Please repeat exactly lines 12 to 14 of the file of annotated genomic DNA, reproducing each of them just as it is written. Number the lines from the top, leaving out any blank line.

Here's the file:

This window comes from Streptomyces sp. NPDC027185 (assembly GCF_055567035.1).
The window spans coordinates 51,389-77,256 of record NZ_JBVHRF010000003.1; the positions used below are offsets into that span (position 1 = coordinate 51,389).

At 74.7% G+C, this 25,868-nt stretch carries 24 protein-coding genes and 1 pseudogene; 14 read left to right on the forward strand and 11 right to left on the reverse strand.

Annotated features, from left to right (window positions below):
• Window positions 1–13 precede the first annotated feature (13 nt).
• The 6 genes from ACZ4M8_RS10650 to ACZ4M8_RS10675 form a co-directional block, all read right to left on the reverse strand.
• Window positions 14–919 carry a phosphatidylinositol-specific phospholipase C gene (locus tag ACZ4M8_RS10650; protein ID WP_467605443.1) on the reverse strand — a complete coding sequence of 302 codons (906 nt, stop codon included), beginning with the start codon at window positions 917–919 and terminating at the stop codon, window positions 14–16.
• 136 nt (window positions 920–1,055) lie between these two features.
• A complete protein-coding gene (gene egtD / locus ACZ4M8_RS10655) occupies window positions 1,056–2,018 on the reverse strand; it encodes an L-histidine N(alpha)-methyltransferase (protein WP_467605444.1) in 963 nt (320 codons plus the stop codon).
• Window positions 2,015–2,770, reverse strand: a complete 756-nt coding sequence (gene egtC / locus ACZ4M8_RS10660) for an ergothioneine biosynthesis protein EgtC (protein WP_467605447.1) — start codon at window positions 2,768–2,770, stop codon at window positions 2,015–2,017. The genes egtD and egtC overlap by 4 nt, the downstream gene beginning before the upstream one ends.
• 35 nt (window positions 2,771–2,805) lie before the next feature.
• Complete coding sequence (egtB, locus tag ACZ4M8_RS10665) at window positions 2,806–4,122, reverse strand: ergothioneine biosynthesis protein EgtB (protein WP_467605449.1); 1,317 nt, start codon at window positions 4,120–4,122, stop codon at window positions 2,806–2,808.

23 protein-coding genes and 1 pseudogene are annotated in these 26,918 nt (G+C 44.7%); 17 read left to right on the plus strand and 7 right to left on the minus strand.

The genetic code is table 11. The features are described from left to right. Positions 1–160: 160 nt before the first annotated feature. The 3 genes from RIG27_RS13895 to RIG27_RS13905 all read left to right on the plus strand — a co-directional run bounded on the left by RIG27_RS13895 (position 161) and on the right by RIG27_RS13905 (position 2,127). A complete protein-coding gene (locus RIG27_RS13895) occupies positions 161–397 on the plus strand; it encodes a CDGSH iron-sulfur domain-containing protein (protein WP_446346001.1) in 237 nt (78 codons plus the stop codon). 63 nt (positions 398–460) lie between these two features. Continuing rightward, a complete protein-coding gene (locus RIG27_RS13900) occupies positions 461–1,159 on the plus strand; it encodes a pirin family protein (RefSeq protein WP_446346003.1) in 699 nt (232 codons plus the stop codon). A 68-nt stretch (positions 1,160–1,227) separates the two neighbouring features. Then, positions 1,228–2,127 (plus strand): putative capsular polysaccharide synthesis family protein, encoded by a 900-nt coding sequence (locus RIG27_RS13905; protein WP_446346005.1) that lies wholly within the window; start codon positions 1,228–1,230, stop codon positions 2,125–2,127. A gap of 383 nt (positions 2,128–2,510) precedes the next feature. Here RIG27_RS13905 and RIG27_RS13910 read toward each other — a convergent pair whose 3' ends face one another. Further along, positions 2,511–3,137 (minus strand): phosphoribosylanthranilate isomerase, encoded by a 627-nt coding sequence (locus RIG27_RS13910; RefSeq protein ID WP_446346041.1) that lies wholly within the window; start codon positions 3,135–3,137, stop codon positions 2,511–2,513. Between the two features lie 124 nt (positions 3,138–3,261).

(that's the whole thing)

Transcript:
• Complete coding sequence (egtB, locus tag ACZ4M8_RS10665) at window positions 2,806–4,122, reverse strand: ergothioneine biosynthesis protein EgtB (protein WP_467605449.1); 1,317 nt, start codon at window positions 4,120–4,122, stop codon at window positions 2,806–2,808.

23 protein-coding genes and 1 pseudogene are annotated in these 26,918 nt (G+C 44.7%); 17 read left to right on the plus strand and 7 right to left on the minus strand.

The genetic code is table 11. The features are described from left to right. Positions 1–160: 160 nt before the first annotated feature. The 3 genes from RIG27_RS13895 to RIG27_RS13905 all read left to right on the plus strand — a co-directional run bounded on the left by RIG27_RS13895 (position 161) and on the right by RIG27_RS13905 (position 2,127). A complete protein-coding gene (locus RIG27_RS13895) occupies positions 161–397 on the plus strand; it encodes a CDGSH iron-sulfur domain-containing protein (protein WP_446346001.1) in 237 nt (78 codons plus the stop codon). 63 nt (positions 398–460) lie between these two features. Continuing rightward, a complete protein-coding gene (locus RIG27_RS13900) occupies positions 461–1,159 on the plus strand; it encodes a pirin family protein (RefSeq protein WP_446346003.1) in 699 nt (232 codons plus the stop codon). A 68-nt stretch (positions 1,160–1,227) separates the two neighbouring features. Then, positions 1,228–2,127 (plus strand): putative capsular polysaccharide synthesis family protein, encoded by a 900-nt coding sequence (locus RIG27_RS13905; protein WP_446346005.1) that lies wholly within the window; start codon positions 1,228–1,230, stop codon positions 2,125–2,127. A gap of 383 nt (positions 2,128–2,510) precedes the next feature. Here RIG27_RS13905 and RIG27_RS13910 read toward each other — a convergent pair whose 3' ends face one another. Further along, positions 2,511–3,137 (minus strand): phosphoribosylanthranilate isomerase, encoded by a 627-nt coding sequence (locus RIG27_RS13910; RefSeq protein ID WP_446346041.1) that lies wholly within the window; start codon positions 3,135–3,137, stop codon positions 2,511–2,513. Between the two features lie 124 nt (positions 3,138–3,261).